The IRS Chief Counsel’s Office issued a memorandum released on February 4 responding to an inquiry from a Colorado business if Section 280E would prohibit a taxpayer from receiving a WOTC credit for wages incurred when carrying on a business engaged in selling marijuana. The Associate Chief Counsel concludes that, “Yes, § 280E prohibits a taxpayer from entitlement to the § 51 WOTC for wages paid or incurred in carrying on a business of trafficking in marijuana.”
Department of Labor
The USDOL recently released new performance statistics for the national WOTC program. For the fiscal year ending September 30, 2021, the states issued 2.08 million WOTC certificates. This is an increase from the previous fiscal year in which 1.6 million certificates were approved.
On January 24, New York governor Hochul signed Senate Bill 7725 to modify another bill signed in December 2021 related to WOTC. S2802 would have required the state’s Department of Labor to publish certain statistics about WOTC certifications including the names of employers receiving certificates. After receiving feedback that such information would violate federal privacy laws, the legislature passed, and the governor signed S7725 to remove personally identifiable information from the reporting requirements. Look for the NY Department of Labor to begin publishing quarterly data regarding the WOTC certificates they issue starting this year. The data that New York will be publishing will be essentially the same as provided to USDOL.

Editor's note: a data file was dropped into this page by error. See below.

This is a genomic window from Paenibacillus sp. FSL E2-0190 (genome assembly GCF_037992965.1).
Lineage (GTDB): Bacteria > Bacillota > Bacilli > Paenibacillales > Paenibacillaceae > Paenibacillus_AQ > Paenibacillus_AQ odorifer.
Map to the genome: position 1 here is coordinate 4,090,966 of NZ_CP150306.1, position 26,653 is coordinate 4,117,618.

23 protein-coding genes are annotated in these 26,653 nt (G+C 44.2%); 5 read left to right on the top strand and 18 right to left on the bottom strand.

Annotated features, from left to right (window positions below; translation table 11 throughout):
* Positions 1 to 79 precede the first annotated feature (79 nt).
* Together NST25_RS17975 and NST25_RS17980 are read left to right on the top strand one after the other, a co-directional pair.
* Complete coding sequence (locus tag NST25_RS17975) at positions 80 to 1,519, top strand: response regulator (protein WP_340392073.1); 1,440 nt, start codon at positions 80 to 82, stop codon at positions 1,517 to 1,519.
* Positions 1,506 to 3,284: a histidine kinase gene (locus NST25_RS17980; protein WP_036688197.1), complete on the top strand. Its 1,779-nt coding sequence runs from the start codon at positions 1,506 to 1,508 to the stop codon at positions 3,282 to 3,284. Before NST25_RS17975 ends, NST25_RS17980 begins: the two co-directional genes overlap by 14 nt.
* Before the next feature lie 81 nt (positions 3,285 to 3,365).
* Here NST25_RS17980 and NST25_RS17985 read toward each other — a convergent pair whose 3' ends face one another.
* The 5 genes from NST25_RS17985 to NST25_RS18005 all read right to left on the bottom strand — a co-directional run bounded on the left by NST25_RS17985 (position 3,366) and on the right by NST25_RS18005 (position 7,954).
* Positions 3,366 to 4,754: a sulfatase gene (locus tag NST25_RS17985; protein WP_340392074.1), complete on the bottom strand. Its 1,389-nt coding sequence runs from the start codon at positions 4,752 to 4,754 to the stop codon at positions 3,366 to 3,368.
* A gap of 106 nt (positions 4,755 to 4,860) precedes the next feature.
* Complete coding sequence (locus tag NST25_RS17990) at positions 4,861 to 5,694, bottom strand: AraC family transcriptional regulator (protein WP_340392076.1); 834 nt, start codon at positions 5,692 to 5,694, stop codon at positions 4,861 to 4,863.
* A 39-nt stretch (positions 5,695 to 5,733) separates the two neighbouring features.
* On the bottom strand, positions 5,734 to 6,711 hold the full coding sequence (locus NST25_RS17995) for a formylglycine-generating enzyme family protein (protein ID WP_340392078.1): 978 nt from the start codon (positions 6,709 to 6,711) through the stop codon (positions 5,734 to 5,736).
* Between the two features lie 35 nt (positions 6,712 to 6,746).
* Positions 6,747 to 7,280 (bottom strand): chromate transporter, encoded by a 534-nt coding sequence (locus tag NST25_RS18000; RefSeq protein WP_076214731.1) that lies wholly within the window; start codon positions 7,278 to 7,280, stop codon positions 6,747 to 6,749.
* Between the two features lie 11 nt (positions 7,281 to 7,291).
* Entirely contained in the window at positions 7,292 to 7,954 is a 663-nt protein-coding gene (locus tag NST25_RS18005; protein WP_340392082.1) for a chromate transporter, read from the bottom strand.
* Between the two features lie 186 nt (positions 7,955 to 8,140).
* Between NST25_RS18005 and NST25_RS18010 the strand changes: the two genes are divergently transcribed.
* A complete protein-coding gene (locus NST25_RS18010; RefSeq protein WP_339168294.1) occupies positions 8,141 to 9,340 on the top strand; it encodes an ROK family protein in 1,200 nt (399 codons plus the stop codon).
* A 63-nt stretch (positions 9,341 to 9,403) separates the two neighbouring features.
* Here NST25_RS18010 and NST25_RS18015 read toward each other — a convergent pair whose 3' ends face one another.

On February 3, Assembly Member Joyner introduced Assembly Bill 9171 to create a new state income tax credit linked to and equal to the federal WOTC.
A similar bill was also introduced in the Maryland General Assembly by Delegate Eric Luedtke (D). HB2 would create a state income tax credit matched to and equal to the federal WOTC. The bill is cross-filed with SB0598 which will have a committee hearing on February 23.
In the state Ways and Means Committee hearing on January 26, there were speakers in support of the bill from both the labor and business communities. Delegate Jason Buckel (R), the minority leader in the Maryland House of Delegates, expressed his interest in the bill and pointed to a letter from the Chief Legislative Officer of the Hogan administration in support of the concept, indicating bipartisan support for the bill.
Yet another state is proposing a state tax match for WOTC. Georgia House Bill 1197, introduced February 7, proposes, “A credit against the tax imposed under this article shall be allowed in an amount equal to the total amount of the federal work opportunity tax credit properly claimed for a given taxable year by a taxpayer on its federal income tax return, provided that such amount shall be limited to the amount of the federal work opportunity tax credit allowed on the basis of Georgia qualified first-year wages.”